It’s often said the kitchen is the heart of the home. That was especially true in ancient cultures, where the kitchen stood at the center of every dwelling and served as the social lifeblood of the family, but it remains an accurate metaphor today. The kitchen is one of the first rooms people enter when they return home, making the fixtures, appliances, and tiles seen and used everyday gain intimate significance. When moving or upgrading, memories of past homes needn’t be lost; many can be incorporated and customized into any kitchen remodeling designs.
The purpose of remodeling is certainly to upgrade and beautify a room or home, but that doesn’t mean every inch of it needs to be replaced. Unless a kitchen design is intended to be completely chic and modern, some old fixtures and tiles can be reused: not left untouched, but moved. If re-tiling a floor, some of the old ceramic can be broken into a mosaic above the sink, or a custom light switch cover can simply be moved—preserving the thrill of a new look without throwing out the colors and materials that have been a backdrop of a family for decades.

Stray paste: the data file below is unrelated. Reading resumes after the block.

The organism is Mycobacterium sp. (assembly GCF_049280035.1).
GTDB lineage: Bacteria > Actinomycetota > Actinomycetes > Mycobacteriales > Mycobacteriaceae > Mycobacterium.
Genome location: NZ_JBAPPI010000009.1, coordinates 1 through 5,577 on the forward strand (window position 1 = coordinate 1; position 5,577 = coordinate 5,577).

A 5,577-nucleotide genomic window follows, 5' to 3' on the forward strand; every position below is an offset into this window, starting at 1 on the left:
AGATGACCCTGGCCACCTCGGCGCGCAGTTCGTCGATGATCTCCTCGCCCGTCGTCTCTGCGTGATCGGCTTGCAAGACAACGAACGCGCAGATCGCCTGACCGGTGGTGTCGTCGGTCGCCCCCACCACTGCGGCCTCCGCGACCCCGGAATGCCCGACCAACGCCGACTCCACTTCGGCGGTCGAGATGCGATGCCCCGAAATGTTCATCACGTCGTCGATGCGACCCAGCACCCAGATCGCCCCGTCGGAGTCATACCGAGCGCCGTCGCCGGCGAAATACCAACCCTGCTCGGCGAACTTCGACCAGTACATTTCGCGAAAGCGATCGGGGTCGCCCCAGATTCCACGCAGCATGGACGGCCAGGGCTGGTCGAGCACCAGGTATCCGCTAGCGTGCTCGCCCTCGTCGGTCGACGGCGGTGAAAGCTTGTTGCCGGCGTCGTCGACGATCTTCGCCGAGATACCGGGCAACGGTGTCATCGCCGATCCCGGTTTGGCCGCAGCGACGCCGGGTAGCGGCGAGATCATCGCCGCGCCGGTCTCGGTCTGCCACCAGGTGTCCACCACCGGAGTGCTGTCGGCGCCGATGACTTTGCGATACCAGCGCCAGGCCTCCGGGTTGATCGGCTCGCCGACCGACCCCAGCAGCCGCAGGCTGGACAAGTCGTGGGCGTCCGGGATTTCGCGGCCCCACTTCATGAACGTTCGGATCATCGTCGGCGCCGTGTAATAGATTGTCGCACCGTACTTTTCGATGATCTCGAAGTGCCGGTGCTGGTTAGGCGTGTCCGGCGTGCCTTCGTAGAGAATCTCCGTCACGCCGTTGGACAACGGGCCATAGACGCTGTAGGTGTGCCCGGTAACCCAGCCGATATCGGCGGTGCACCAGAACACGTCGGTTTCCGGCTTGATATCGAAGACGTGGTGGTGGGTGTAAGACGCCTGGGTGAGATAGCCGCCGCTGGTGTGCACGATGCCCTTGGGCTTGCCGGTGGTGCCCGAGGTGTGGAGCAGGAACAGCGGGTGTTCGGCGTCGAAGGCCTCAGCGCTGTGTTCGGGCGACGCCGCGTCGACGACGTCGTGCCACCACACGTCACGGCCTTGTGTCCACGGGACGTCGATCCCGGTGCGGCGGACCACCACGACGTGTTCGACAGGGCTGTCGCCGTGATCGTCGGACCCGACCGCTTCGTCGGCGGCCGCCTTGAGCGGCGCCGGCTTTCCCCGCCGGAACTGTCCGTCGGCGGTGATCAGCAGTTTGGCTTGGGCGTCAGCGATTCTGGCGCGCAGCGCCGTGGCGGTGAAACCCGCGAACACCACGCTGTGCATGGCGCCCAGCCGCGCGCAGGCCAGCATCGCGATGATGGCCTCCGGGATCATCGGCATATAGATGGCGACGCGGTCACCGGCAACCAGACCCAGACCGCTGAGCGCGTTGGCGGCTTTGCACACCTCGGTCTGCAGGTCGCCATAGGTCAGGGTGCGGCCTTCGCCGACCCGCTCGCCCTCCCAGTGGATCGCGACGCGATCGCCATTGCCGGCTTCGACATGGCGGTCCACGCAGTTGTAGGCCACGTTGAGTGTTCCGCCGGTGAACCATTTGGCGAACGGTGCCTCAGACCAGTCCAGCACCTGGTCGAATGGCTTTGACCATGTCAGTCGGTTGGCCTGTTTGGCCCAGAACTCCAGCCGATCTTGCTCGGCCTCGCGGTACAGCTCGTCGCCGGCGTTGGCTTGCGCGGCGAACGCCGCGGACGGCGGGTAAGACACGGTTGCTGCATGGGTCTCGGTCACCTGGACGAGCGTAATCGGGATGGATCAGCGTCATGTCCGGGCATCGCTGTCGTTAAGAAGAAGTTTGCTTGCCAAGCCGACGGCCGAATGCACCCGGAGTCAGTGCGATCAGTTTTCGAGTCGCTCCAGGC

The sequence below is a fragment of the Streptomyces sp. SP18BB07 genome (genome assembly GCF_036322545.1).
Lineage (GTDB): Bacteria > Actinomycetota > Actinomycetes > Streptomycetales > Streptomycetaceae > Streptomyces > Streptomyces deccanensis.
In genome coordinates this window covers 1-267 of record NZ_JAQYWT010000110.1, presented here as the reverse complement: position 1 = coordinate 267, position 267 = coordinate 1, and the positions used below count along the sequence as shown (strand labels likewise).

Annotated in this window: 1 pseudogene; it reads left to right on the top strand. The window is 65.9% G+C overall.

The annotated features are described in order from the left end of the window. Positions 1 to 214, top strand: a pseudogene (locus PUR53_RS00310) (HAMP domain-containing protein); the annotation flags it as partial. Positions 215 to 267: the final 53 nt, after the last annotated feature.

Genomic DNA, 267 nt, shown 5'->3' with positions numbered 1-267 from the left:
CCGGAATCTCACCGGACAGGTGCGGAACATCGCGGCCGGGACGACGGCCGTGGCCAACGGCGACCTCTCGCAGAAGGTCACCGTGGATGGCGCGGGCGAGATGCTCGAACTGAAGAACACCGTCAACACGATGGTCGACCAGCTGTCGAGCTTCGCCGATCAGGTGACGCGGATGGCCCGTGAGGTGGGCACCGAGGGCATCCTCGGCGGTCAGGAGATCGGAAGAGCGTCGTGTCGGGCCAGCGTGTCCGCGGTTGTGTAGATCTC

Similarly, when moving to or building a new home, removable fixtures like cabinet hooks can be taken and installed in the new kitchen. Experiencing the pleasure of new appliances and upgraded counters should remain the purpose of remodeling, but a completely new room can seem sterile and foreign, especially to young children. As the heart of the home, a large percentage of our lives are invested in the kitchen, and its walls, floors, and appliances gain significance and invoke memories and emotions. Completely dismantling all those memories discounts that investment, so when planning to remodel a kitchen, it’s wise to consider what might be reused.